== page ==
Chico responds: Who are police protecting? Vice mayor proposes police reform

photo by Leslie Layton
Darrisha Daniel

by Leslie Layton

Darrisha Daniel attended the police brutality protest at City Plaza Friday for a simple reason: She believes policing in this country needs a “whole overhaul.”

Daniel, an African American psychology major who recently transferred to Chico State, says too many blacks get caught up in “routine” traffic stops and end up “arrested or even dead for no cause.”

“These days it becomes a question as to, who are they protecting and who are they serving?” Daniel said of police. Law enforcement, she noted, swallows up huge chunks of local budgets and government should ensure that “people in those uniforms are there to protect the community.” read more

Police use of deadly force? Here’s one solution. Writer to cops: 'Break the blue wall of silence'

photo by Mark Comfort courtesy of Wikipedia
In May 1967, Black Panther members protesting police brutality and a new law marched on the State Capitol.

by George Gold
guest commentary

From The Sacramento Bee’s front page in 1967: “Two dozen armed Negroes entered the state Capitol at noon today and made their way to the back of the Assembly Chamber before they were disarmed and marched away by the state police.”

This happened in the midst of the ‘power to the people’ campaign organized to shine a light on police brutality in the Black community. After more than 50 years, has anything changed? read more

Pandemic is costly — and often violent — for women worldwide Chico volunteers address inequities on a local level

photo courtesy of DSA
Alexandra Wynter (left) brings supplies to a Chico woman living in a homeless encampment.

by Lindajoy Fenley and Leslie Layton

Alexandra Wynter is feeling optimistic – even in the middle of a global pandemic that has made a difficult life even more difficult for many women.

As a volunteer coordinator for an outreach program run by Chico’s DSA (Democratic Socialists of America), the pandemic has given her an opportunity to build relationships with unhoused women — she prefers “unhoused” to the stigma attached to “homeless” — throughout the community whose lives have been made even more precarious by the COVID-19 crisis. read more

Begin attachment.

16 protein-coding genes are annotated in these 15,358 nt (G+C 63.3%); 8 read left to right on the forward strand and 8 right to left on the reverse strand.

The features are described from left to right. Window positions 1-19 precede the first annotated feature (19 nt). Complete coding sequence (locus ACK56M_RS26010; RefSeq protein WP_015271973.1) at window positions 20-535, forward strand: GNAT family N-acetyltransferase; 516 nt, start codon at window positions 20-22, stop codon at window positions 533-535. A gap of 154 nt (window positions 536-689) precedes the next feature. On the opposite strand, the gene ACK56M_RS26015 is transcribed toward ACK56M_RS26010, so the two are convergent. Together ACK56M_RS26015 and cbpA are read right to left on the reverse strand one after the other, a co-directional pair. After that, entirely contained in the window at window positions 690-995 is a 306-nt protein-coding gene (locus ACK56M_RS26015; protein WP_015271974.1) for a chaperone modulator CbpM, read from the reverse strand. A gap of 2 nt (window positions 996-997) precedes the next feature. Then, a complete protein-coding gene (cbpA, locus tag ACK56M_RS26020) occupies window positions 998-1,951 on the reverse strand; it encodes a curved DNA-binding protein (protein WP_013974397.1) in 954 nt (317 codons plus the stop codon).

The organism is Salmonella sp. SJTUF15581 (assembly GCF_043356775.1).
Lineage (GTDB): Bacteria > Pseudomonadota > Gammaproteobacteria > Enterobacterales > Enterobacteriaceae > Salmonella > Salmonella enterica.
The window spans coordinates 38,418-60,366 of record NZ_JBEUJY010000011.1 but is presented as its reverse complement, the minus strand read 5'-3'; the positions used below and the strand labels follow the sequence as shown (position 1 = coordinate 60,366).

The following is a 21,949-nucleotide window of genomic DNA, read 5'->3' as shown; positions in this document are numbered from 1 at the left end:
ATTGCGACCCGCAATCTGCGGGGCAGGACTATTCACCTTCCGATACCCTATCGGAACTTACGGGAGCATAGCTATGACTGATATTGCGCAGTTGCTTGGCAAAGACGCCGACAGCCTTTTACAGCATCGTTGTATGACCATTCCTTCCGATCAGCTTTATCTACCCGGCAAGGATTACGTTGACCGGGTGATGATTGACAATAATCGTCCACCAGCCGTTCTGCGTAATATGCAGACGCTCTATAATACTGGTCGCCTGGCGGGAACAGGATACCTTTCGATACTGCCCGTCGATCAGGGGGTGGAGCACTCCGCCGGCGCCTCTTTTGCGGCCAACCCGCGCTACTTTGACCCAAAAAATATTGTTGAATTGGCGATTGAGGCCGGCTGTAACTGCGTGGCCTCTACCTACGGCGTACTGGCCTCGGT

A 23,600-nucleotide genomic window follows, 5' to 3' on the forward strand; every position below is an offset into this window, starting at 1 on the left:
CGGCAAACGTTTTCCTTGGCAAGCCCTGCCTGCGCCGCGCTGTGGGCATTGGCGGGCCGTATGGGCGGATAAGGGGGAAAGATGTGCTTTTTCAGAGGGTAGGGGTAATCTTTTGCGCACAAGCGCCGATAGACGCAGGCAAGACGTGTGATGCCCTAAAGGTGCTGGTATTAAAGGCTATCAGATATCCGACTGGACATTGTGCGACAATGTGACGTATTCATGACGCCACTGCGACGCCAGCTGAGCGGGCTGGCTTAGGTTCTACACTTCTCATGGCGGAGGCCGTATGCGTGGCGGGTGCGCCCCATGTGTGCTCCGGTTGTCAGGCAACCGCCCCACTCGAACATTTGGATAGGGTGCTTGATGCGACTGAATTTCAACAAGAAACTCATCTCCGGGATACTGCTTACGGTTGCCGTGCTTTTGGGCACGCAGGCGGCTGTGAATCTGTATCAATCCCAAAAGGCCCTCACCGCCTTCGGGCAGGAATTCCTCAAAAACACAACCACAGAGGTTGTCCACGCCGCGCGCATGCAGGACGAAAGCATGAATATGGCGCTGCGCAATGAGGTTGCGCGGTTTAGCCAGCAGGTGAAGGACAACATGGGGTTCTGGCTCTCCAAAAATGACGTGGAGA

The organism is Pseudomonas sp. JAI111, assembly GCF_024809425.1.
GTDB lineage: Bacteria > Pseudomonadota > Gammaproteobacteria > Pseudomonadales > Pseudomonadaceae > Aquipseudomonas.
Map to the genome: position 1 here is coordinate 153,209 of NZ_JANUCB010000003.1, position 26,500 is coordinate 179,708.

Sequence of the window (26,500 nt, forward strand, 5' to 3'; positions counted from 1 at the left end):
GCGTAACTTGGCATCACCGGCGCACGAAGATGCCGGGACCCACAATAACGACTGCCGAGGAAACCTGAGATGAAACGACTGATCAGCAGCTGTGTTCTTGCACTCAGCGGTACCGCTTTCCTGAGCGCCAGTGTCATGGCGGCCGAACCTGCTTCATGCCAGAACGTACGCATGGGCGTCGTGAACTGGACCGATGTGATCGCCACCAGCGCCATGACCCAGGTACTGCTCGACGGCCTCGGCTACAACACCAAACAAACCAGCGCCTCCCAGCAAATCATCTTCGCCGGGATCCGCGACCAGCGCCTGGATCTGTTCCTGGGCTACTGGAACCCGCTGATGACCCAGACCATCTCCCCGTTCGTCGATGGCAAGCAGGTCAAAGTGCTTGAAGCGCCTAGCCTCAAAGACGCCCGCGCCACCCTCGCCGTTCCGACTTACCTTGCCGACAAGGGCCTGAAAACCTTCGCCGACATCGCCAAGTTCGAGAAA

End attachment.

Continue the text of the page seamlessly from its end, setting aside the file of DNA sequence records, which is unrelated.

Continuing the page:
Ineligible for government relief, unauthorized workers suffer Nonprofits overwhelmed by need

photo courtesy of NorCal Resist
A volunteer for NorCal Resist delivers food to an immigrant family.

by Leslie Layton

Until disaster struck, Susana and her husband were employed by two Chico restaurants, supporting their three children by working in food preparation and dishwashing.

They paid social security and other taxes, but when the restaurants that employed them were closed two months ago as part of the state-mandated shelter-in-place, there was no government relief available for the family.

As undocumented immigrants, they were ineligible for unemployment insurance or a stimulus check. Financial assistance to undocumented immigrants nationwide – many of whom perform services deemed essential, and in doing so, are subject to possible virus exposure – has largely been left to grass-roots, charitable organizations that struggle to keep up with a deluge of requests for help. read more

Caravan to Butte County will assist immigrants Many will receive no relief from the government

photo courtesy of NorCal Resist

Sacramento-based NorCal Resist is asking for food and cash donations and gift cards for its May 16 Car Caravan to Butte County that will provide emergency pandemic assistance to immigrant families ineligible for government aid.

NorCal Resist organizer Autumn Gonzalez said many of the immigrant families that will be assisted with cash for rent or in other ways are Camp Fire survivors who contacted the organization’s hotline. read more

Farmers Market keeps many vendors in business Some are struggling with the effects of the pandemic

photo by Karen Laslo
Emma Harris works her Pine Creek Flowers booth April 25, abiding by public health guidelines Farmers Market has adopted.

by Leslie Layton

For Emma Harris, the past five weeks of pandemic have meant a hard hustle.

She’s had to fashion a new business model in just weeks to keep her Chico flower farm, Pine Creek Flowers, afloat.

As the pandemic set in, she saw that her market sales were going to plummet; the spring opening of the Thursday Night Market was postponed and the Saturday crowd at the downtown Farmers Market was smaller. She says she didn’t qualify for a loan from the Small Business Administration’s (SBA) Paycheck Protection Program; Pine Creek Flowers doesn’t have a payroll. read more